May 2005
Volume 46, Issue 13
Free
ARVO Annual Meeting Abstract  |   May 2005
Localization of SDF–1 and CXCR4 Receptor in Aged Human Control Eyes and Eyes With Age–Related Macular Degeneration (AMD)
Author Affiliations & Notes
  • I.A. Bhutto
    Wilmer Eye Institute, Johns Hopkins Hospital, Baltimore, MD
  • D.S. McLeod
    Wilmer Eye Institute, Johns Hopkins Hospital, Baltimore, MD
  • C.A. Merges
    Wilmer Eye Institute, Johns Hopkins Hospital, Baltimore, MD
  • T. Hasegawa
    Wilmer Eye Institute, Johns Hopkins Hospital, Baltimore, MD
  • G.A. Lutty
    Wilmer Eye Institute, Johns Hopkins Hospital, Baltimore, MD
  • Footnotes
    Commercial Relationships  I.A. Bhutto, None; D.S. McLeod, None; C.A. Merges, None; T. Hasegawa, None; G.A. Lutty, None.
  • Footnotes
    Support  Foundation Fighting Blindness and Research to Prevent Blindness
Investigative Ophthalmology & Visual Science May 2005, Vol.46, 5293. doi:
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      I.A. Bhutto, D.S. McLeod, C.A. Merges, T. Hasegawa, G.A. Lutty; Localization of SDF–1 and CXCR4 Receptor in Aged Human Control Eyes and Eyes With Age–Related Macular Degeneration (AMD) . Invest. Ophthalmol. Vis. Sci. 2005;46(13):5293.

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      © ARVO (1962-2015); The Authors (2016-present)

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Abstract

Abstract: : Purpose: The chemokine stromal cell–derived factor (SDF–1) has a range of biologic activities including regulation of leukocyte trafficking, modulation of hematopoietic cell migration, regulation of angiogenesis, and fetal development. It has been suggested that SDF–1 plays a critical role in recruitment of hematopoietic stem cells and endothelial precursor cells to areas of injury, where these cells participate in compensatory angiogenesis. The purpose of this study was to examine the immunolocalization of SDF–1 and its receptor CXCR4 in the retina and choroid of aged human control donor eyes and in eyes with AMD. Methods: Postmortem ocular tissues from 8 aged control donors (mean age, 79.8 yrs) and from 12 donors with AMD (mean age, 83.9 yrs) were cryopreserved and sectioned. SDF–1 and CXCR4 were localized using streptavidin alkaline phosphatase immunohistochemistry and sections were bleached (Bhutto et al., IOVS. 2004;45:1544). Blood vessels were identified with anti–CD 34 antibody. Three independent observers scored the immunohistochemical reaction product. Results: In aged control eyes, SDF–1 immunoreactivity was observed in internal limiting membrane (ILM) and in large retinal blood vessels, but the interphotoreceptor matrix had the most intense retinal immunostaining. In contrast, the highest expression level of CXCR4 was observed in circulating leukocytes. The most prominent sites of SDF–1 localization in aged control and AMD choroid were retinal pigment epithelial (RPE) cells and choroidal stroma. However, the intensity for SDF–1 was significantly reduced in RPE (p<0.0075) and choroidal stroma (p<0.05) in late AMD eyes. This may be due to a loss in RPE in late AMD. SDF–1 was weak or nearly absent in disciform scars with choroidal neovascularization (CNV). Conclusions: To our knowledge this is the first study of the distribution of SDF–1/CXCR4 in the adult human eye. Our results show that SDF–1/CXCR4 were not be related to early AMD and may not contribute to the formation of CNV in AMD. However, the examples of CNV studied were within disciform scars, so we cannot comment on SDF–1/CXCR4 in developing CNV.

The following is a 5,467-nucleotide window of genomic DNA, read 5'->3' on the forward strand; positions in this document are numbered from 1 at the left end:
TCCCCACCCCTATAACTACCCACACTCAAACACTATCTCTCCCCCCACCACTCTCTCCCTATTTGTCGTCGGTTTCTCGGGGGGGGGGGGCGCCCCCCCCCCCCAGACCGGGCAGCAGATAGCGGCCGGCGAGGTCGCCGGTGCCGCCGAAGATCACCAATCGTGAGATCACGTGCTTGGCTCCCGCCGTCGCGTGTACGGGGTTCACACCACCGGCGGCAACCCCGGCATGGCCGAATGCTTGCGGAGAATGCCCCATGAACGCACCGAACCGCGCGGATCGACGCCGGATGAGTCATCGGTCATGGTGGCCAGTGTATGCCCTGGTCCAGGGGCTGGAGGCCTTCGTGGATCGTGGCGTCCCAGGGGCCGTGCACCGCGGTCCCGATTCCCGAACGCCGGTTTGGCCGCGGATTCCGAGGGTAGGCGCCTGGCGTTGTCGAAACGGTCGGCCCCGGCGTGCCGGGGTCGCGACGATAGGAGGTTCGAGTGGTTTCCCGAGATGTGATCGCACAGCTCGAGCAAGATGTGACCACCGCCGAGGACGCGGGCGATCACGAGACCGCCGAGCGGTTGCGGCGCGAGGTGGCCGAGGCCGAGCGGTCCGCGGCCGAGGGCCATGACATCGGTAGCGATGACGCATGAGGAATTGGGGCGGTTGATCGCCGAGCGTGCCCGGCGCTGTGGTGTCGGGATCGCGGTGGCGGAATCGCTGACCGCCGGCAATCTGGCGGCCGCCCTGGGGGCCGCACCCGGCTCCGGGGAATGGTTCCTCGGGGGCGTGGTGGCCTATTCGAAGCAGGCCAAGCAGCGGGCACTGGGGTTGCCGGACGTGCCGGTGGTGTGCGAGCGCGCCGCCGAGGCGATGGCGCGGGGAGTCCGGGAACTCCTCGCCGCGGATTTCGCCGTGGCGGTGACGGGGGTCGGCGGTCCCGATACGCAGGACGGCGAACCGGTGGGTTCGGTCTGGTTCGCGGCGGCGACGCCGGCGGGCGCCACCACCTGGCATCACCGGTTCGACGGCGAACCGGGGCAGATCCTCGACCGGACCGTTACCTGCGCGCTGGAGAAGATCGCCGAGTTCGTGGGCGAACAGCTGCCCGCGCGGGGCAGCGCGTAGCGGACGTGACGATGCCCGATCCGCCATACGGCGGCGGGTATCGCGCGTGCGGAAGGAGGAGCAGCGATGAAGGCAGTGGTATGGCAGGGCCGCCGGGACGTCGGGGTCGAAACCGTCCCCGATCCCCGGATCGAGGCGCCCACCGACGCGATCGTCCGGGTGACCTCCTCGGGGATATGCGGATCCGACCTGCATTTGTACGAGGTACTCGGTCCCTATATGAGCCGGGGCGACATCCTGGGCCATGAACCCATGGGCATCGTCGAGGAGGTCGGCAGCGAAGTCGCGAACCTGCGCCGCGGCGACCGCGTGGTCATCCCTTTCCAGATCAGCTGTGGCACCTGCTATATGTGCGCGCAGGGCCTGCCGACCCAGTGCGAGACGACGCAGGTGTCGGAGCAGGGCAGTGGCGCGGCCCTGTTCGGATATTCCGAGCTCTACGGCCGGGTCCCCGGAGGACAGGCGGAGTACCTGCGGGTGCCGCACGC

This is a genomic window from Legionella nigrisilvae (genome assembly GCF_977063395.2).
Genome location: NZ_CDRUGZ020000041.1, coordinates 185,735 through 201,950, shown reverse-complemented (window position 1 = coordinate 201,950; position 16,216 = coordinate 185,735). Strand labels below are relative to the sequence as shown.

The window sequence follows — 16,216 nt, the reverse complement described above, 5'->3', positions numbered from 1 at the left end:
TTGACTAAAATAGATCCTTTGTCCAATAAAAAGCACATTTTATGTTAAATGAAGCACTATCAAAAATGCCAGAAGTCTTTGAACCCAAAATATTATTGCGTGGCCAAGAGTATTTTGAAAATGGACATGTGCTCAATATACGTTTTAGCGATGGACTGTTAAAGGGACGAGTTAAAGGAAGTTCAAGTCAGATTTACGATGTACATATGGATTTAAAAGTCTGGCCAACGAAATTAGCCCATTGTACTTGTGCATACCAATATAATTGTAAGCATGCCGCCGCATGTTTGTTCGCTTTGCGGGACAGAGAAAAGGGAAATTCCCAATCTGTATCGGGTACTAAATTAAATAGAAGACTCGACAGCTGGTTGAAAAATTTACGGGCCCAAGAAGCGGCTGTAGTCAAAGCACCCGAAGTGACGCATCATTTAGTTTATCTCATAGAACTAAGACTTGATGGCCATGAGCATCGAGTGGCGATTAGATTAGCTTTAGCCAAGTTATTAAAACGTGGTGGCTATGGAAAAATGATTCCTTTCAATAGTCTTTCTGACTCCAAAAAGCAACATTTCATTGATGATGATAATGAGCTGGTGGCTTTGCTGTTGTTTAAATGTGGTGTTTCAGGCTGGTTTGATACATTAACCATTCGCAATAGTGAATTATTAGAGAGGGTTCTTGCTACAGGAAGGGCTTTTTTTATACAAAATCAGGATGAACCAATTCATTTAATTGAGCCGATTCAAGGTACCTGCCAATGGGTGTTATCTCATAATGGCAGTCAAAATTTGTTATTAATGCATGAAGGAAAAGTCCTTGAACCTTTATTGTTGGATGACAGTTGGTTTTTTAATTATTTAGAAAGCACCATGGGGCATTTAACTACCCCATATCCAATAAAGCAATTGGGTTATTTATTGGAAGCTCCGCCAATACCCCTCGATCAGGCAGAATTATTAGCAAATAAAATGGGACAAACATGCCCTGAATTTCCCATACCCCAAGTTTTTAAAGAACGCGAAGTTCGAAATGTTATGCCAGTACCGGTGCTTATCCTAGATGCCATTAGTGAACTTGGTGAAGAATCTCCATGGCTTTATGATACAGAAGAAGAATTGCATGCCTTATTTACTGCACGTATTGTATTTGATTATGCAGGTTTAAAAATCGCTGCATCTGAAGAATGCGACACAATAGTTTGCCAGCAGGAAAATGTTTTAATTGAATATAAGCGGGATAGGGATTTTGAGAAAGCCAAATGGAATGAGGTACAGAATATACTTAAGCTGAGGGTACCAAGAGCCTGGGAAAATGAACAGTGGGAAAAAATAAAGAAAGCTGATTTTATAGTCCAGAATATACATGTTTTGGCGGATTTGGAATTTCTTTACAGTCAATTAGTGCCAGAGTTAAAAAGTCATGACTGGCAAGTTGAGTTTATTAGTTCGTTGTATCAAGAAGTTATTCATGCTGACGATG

Keywords: age-related macular degeneration • choroid: neovascularization • cytokines/chemokines 
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